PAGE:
The challenge, however, is that years of tax cuts have squeezed our ability to fund the needs of a growing state, so setting funds aside for capital projects at the outset of the budgeting process will create even fewer resources in other areas of the budget. The result is that our state is facing a growing gap between the revenue we need to keep up with providing basic services and with maintaining and building infrastructure to serve North Carolinians and the revenue that we collect.  This will only get worse in future years as the tax cuts continue to reduce revenue annually by at least $3.6 billion from what would have been collected under the tax code before the tax cuts began in 2013.

The SCIF creates a new dedicated pot of funds for these capital needs that is taken out of the General Fund before other appropriation decisions are made. The SCIF is funded statutorily with 4 percent of general fund revenues (projected to exceed $950 million for 2019-20 fiscal year), and 25 percent of the unreserved fund balance ($237.5 million in the upcoming fiscal year). Those funds will first be used to make $721 million in debt payments, with another $250 million devoted to repairing existing state facilities, and just north of $200 million for new capital projects.

Creating the SCIF has some merit as capital improvements and repairs are often the first things to get cut when budget writers don’t have enough revenue to go around, but a few bits of context are still important.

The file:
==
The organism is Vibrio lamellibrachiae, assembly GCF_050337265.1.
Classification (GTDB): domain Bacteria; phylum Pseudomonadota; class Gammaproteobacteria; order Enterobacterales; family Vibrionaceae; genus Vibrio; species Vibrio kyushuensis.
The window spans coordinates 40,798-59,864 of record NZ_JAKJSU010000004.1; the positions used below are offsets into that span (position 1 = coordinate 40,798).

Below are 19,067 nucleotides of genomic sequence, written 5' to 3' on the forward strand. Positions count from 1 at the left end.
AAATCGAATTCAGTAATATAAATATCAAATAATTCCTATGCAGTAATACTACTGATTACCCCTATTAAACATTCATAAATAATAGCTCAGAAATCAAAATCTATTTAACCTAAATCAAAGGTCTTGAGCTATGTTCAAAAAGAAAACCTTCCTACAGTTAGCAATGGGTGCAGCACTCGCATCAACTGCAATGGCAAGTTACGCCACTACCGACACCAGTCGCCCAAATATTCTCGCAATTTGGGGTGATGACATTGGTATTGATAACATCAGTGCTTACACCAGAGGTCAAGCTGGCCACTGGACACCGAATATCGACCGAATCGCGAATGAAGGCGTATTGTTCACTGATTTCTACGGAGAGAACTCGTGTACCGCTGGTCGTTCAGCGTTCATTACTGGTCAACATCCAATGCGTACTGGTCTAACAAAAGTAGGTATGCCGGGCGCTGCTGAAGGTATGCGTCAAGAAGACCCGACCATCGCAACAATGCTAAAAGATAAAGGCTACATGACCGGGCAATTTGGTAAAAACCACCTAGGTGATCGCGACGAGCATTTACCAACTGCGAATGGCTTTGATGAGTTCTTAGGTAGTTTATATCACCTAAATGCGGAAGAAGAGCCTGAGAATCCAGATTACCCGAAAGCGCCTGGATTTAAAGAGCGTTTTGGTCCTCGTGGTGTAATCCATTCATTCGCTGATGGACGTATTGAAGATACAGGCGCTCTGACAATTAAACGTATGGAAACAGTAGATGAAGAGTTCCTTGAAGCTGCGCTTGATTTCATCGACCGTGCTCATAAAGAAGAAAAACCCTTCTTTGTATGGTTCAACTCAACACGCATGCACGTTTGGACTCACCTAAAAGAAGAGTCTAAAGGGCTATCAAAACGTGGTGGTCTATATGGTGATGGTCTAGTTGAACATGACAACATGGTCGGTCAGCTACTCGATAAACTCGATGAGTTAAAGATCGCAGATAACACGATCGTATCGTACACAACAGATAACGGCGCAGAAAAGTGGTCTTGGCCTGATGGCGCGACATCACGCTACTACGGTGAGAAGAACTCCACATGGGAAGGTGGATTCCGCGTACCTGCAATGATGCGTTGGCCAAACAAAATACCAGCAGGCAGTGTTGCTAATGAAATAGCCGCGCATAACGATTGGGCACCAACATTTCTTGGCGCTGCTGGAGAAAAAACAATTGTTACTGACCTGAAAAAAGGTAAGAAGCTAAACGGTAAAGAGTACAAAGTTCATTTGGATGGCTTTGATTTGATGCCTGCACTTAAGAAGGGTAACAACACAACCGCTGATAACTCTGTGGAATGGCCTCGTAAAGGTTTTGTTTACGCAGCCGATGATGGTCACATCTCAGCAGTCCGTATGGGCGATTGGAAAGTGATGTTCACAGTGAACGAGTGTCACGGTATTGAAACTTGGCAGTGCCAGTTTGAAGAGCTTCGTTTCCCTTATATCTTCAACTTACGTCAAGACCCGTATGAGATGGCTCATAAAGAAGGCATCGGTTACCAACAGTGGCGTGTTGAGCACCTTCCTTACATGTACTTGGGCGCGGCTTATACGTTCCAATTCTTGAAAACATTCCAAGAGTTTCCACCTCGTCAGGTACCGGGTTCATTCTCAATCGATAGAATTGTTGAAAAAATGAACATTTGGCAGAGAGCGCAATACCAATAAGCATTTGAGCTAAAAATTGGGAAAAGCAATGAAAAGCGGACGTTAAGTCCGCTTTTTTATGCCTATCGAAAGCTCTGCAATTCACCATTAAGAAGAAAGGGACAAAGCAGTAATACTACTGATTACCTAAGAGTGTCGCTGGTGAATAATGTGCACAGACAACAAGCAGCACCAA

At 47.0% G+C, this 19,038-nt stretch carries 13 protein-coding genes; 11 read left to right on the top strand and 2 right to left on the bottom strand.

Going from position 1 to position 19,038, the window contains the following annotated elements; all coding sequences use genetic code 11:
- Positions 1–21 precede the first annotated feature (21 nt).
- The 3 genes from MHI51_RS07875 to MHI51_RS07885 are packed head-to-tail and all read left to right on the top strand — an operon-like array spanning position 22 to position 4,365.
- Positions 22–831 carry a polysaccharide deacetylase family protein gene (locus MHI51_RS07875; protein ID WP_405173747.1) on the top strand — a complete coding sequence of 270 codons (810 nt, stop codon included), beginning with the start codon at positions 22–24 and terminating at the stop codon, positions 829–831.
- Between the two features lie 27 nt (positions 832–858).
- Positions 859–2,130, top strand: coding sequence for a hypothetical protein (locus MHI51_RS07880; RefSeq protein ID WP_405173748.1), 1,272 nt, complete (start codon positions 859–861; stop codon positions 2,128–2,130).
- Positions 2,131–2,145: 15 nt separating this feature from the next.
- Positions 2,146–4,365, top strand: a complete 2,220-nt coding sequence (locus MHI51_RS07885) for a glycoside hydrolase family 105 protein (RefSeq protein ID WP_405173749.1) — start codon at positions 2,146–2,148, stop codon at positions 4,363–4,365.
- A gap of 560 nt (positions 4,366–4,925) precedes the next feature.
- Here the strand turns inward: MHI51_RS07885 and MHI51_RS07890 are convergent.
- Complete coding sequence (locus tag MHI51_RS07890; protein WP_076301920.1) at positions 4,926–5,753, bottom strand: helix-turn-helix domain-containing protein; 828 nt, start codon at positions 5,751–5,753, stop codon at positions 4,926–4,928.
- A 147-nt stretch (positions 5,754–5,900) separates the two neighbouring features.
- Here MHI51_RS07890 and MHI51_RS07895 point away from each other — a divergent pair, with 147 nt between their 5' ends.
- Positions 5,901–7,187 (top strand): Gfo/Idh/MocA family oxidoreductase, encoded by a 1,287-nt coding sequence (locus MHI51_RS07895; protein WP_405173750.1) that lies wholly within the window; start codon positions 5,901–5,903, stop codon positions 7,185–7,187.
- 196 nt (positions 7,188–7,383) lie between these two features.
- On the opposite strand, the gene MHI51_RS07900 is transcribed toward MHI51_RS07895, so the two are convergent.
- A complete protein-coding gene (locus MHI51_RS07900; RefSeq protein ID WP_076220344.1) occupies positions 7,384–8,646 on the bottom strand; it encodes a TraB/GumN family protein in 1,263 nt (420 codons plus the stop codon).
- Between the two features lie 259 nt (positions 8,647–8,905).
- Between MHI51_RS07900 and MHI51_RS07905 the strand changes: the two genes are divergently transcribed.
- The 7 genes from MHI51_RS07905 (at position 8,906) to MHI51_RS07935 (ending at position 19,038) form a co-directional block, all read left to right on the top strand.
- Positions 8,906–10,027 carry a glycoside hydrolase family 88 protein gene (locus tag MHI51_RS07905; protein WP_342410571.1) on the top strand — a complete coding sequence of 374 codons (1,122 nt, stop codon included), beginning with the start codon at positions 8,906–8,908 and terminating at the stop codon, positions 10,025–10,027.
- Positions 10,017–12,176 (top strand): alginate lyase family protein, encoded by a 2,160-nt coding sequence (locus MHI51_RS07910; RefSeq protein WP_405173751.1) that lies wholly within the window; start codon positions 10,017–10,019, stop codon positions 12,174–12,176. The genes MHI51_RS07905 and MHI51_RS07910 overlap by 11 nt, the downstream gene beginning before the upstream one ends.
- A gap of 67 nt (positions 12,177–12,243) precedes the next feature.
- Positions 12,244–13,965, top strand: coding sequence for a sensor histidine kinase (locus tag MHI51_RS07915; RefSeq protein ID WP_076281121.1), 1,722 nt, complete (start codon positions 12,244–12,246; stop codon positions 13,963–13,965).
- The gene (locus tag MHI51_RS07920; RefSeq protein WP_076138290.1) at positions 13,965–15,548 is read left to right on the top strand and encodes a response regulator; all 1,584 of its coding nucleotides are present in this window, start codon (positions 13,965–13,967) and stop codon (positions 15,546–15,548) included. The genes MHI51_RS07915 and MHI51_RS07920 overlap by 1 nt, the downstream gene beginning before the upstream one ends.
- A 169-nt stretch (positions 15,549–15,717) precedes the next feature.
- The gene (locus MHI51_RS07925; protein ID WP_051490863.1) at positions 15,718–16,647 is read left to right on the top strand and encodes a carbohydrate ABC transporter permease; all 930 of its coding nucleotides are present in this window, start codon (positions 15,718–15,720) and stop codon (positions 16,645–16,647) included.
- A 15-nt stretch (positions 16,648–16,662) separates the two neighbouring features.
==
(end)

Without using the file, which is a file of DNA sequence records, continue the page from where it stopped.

First, the scope of North Carolina’s capital needs far exceeds what the SCIF can meet in its current arrangement. North Carolina’s schools alone have over $8 billion in facility improvement needs, and that is only one area of capital needs that have been underfunded for years. Building and maintaining quality public facilities doesn’t come cheap, and the SCIF simply won’t generate enough funding to deliver what North Carolinians deserve.

Second, by setting aside debt and capital funds before the rest of the budgeting process takes place will make it even harder to meet all of the other needs of a growing state. While budget writers were in committee discussing the House’s proposal, thousands of educators were just outside demanding more funding for supplies, school nurses, teaching assistants, and a range of other vital educational needs that have gone wanting in recent years. And across areas of health, housing, and environment, documented needs for investments that would protect the public good have gone unfunded.

All of these challenges are rooted in years of decisions to give wealthy individuals and big corporations billions a year in tax cuts. Just this year alone, a scheduled reduction in the Corporate and Personal Income Tax rates drained another $900 million from the state’s coffers, funds that would have more than covered our existing debt payments without diverting support for everything else.